We hope you are enjoying these fun shelving ideas so far. Let’s keep going and delve into some more creative ideas…
Drawers – These look so neat on the wall. Just as with the wine crate, attach the drawer by screwing the bottom of it into the wall. You can use shallow or deep drawers depending on what size items you want to display.
Vintage suitcases – If you’re decorating a space with a retro vibe you will love this shelving solution. Bolt the top half to the wall so it stays open, and support the bottom half with floating L brackets. If you want the bottom half to be a flush display surface, simply insert a cardboard structure and cover it with fabric. This way anything you display can be easily seen. Or you can leave it empty and store stackable things like folded towels. Don’t forget, vintage luggage often had pockets on the top half so you can easily use those to create a display of things peeking out.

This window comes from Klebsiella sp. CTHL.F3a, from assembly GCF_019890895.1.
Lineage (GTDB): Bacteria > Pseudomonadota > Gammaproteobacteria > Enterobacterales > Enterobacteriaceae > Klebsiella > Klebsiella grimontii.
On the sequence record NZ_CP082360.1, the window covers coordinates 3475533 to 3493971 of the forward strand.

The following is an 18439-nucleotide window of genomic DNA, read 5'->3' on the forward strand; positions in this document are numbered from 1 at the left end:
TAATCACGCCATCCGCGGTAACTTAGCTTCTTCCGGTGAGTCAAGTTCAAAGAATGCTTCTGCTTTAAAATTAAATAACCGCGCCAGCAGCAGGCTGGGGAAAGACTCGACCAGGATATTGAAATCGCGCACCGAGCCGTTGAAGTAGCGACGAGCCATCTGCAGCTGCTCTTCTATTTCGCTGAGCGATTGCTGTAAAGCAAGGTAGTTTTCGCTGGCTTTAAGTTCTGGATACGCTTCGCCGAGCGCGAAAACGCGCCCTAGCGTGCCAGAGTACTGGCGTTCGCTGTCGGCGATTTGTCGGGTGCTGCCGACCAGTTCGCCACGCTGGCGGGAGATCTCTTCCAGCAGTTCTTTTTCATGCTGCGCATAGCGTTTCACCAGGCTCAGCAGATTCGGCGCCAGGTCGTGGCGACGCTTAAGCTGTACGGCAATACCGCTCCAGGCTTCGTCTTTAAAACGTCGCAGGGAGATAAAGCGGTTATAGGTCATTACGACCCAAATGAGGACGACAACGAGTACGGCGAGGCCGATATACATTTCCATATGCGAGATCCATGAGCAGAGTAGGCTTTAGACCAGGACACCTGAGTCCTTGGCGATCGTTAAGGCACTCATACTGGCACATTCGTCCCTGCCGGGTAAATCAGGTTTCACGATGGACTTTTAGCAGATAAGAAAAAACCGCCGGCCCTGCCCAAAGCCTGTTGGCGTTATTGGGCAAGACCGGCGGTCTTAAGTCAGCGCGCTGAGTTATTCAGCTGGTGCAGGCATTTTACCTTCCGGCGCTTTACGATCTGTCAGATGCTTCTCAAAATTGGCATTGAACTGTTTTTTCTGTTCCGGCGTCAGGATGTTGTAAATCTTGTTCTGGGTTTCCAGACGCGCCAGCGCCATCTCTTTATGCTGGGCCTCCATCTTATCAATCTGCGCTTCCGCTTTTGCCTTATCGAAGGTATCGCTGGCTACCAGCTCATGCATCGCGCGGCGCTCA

Hat boxes – Yes, they’re beautiful stacked in a corner, but they also take up a lot of space. If you indeed store hats in them then leave them to their work. However, if you want adt’l storage options out of them, hang them on the wall. Screw the bottom of the box or the lid, or both, into the wall. Then fill with lightweight item that don’t require a flat, flush surface.
Ladder – We love the look of a vintage wood ladder when it’s attached to a wall. How, you ask? Simply find an old ladder that doesn’t require folding. (In other words, not the modern ones that open to stand.) Paint or stain it to match the room and hang it sideways. You now have lots of space to curate a quirky collection of shelf décor.
Brackets without shelves – Give the appearance of floating stacks of books by using standard L-shaped wall brackets. Make sure the first book you plan to set atop them is large enough to completely hide the bracket. Then just keep stacking until you reach the weight load of the brackets.
Crown molding – This one is pretty simple. Rather than attaching it at the top of the wall, hang it at eye level and use it as a shelf display for shallow depth items.